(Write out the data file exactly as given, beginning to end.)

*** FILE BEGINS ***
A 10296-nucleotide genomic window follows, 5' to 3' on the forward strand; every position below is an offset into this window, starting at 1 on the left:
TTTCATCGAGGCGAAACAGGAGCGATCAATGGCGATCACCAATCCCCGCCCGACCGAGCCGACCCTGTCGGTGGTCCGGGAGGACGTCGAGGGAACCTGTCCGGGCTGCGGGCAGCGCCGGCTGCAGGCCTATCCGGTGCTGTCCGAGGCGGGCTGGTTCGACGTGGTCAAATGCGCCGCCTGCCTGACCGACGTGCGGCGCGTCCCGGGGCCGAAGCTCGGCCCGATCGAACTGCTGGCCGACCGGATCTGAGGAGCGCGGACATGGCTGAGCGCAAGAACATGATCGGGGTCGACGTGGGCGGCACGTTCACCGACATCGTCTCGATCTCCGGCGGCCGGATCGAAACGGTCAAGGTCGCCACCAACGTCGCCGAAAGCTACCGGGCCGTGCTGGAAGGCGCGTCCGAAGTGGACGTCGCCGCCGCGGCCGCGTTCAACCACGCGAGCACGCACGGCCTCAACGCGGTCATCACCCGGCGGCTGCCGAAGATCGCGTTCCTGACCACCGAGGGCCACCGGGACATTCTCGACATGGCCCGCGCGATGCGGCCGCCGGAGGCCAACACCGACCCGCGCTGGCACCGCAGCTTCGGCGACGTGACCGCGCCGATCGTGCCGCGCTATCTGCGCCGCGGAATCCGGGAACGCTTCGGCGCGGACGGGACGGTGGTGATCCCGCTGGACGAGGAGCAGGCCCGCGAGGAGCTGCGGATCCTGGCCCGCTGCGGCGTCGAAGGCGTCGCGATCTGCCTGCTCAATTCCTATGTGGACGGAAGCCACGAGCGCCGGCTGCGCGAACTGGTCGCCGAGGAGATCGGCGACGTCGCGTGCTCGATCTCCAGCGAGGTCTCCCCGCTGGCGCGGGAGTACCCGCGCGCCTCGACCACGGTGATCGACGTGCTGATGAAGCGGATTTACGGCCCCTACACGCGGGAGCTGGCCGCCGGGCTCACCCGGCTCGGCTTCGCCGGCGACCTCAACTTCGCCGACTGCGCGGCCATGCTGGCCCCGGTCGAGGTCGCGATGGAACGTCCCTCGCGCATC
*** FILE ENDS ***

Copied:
A 10296-nucleotide genomic window follows, 5' to 3' on the forward strand; every position below is an offset into this window, starting at 1 on the left:
TTTCATCGAGGCGAAACAGGAGCGATCAATGGCGATCACCAATCCCCGCCCGACCGAGCCGACCCTGTCGGTGGTCCGGGAGGACGTCGAGGGAACCTGTCCGGGCTGCGGGCAGCGCCGGCTGCAGGCCTATCCGGTGCTGTCCGAGGCGGGCTGGTTCGACGTGGTCAAATGCGCCGCCTGCCTGACCGACGTGCGGCGCGTCCCGGGGCCGAAGCTCGGCCCGATCGAACTGCTGGCCGACCGGATCTGAGGAGCGCGGACATGGCTGAGCGCAAGAACATGATCGGGGTCGACGTGGGCGGCACGTTCACCGACATCGTCTCGATCTCCGGCGGCCGGATCGAAACGGTCAAGGTCGCCACCAACGTCGCCGAAAGCTACCGGGCCGTGCTGGAAGGCGCGTCCGAAGTGGACGTCGCCGCCGCGGCCGCGTTCAACCACGCGAGCACGCACGGCCTCAACGCGGTCATCACCCGGCGGCTGCCGAAGATCGCGTTCCTGACCACCGAGGGCCACCGGGACATTCTCGACATGGCCCGCGCGATGCGGCCGCCGGAGGCCAACACCGACCCGCGCTGGCACCGCAGCTTCGGCGACGTGACCGCGCCGATCGTGCCGCGCTATCTGCGCCGCGGAATCCGGGAACGCTTCGGCGCGGACGGGACGGTGGTGATCCCGCTGGACGAGGAGCAGGCCCGCGAGGAGCTGCGGATCCTGGCCCGCTGCGGCGTCGAAGGCGTCGCGATCTGCCTGCTCAATTCCTATGTGGACGGAAGCCACGAGCGCCGGCTGCGCGAACTGGTCGCCGAGGAGATCGGCGACGTCGCGTGCTCGATCTCCAGCGAGGTCTCCCCGCTGGCGCGGGAGTACCCGCGCGCCTCGACCACGGTGATCGACGTGCTGATGAAGCGGATTTACGGCCCCTACACGCGGGAGCTGGCCGCCGGGCTCACCCGGCTCGGCTTCGCCGGCGACCTCAACTTCGCCGACTGCGCGGCCATGCTGGCCCCGGTCGAGGTCGCGATGGAACGTCCCTCGCGCATC